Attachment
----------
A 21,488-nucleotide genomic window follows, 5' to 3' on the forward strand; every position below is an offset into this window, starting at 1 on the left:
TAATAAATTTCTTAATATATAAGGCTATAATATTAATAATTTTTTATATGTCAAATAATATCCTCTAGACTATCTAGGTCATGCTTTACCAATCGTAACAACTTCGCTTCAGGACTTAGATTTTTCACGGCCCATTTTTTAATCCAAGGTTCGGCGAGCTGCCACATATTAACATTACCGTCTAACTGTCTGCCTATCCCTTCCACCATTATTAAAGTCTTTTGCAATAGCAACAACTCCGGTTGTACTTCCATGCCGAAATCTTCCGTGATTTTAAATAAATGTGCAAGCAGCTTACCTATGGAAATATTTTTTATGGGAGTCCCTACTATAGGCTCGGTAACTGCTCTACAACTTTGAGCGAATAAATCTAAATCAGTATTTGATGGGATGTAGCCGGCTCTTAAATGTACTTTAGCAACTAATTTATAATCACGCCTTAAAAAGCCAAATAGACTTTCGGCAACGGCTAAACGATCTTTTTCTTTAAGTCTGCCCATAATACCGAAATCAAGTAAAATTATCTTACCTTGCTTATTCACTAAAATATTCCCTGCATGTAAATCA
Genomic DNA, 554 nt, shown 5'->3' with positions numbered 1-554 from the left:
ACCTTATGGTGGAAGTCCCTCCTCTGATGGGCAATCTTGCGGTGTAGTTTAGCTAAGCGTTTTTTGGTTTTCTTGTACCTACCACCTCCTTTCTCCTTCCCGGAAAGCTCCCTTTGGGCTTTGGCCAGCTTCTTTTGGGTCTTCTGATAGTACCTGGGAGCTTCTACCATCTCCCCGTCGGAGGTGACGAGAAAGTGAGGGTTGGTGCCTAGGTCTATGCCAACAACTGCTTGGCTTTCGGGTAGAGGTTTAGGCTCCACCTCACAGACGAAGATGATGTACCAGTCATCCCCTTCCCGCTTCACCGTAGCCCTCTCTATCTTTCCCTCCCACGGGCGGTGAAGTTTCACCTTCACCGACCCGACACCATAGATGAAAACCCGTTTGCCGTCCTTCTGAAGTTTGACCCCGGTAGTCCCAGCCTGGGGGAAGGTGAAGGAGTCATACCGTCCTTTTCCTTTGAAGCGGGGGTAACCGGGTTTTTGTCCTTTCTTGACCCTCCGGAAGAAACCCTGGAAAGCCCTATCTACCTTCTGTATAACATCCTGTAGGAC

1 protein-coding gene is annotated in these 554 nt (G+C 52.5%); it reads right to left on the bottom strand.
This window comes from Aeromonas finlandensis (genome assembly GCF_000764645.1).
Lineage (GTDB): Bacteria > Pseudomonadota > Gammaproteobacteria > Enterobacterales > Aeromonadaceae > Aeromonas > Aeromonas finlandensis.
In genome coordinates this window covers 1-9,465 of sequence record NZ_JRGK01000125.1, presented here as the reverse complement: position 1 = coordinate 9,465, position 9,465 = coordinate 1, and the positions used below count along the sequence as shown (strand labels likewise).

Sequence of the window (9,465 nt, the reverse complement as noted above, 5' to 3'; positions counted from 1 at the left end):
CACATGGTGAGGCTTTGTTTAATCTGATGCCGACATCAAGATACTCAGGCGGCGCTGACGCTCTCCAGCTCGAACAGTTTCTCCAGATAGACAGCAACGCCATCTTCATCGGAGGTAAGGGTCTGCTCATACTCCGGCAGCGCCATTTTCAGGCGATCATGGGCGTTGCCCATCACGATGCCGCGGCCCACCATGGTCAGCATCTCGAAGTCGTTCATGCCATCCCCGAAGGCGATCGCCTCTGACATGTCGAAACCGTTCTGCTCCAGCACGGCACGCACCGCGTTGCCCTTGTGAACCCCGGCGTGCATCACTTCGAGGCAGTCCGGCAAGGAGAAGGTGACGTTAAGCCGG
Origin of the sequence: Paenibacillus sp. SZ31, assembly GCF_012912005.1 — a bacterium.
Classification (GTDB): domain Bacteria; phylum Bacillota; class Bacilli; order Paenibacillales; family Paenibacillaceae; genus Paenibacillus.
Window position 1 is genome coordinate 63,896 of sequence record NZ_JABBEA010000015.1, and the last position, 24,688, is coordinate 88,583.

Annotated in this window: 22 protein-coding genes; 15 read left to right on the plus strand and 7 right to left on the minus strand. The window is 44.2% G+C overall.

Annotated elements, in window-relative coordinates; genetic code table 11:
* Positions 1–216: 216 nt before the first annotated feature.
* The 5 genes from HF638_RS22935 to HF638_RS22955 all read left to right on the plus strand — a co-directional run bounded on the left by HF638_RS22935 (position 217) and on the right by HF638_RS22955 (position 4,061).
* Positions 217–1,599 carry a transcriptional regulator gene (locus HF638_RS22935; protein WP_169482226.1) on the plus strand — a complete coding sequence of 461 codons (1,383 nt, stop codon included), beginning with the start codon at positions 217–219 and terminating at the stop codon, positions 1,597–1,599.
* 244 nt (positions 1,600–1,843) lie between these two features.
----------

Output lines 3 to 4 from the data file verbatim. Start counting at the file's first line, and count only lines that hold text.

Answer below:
Genomic DNA, 554 nt, shown 5'->3' with positions numbered 1-554 from the left:
ACCTTATGGTGGAAGTCCCTCCTCTGATGGGCAATCTTGCGGTGTAGTTTAGCTAAGCGTTTTTTGGTTTTCTTGTACCTACCACCTCCTTTCTCCTTCCCGGAAAGCTCCCTTTGGGCTTTGGCCAGCTTCTTTTGGGTCTTCTGATAGTACCTGGGAGCTTCTACCATCTCCCCGTCGGAGGTGACGAGAAAGTGAGGGTTGGTGCCTAGGTCTATGCCAACAACTGCTTGGCTTTCGGGTAGAGGTTTAGGCTCCACCTCACAGACGAAGATGATGTACCAGTCATCCCCTTCCCGCTTCACCGTAGCCCTCTCTATCTTTCCCTCCCACGGGCGGTGAAGTTTCACCTTCACCGACCCGACACCATAGATGAAAACCCGTTTGCCGTCCTTCTGAAGTTTGACCCCGGTAGTCCCAGCCTGGGGGAAGGTGAAGGAGTCATACCGTCCTTTTCCTTTGAAGCGGGGGTAACCGGGTTTTTGTCCTTTCTTGACCCTCCGGAAGAAACCCTGGAAAGCCCTATCTACCTTCTGTATAACATCCTGTAGGAC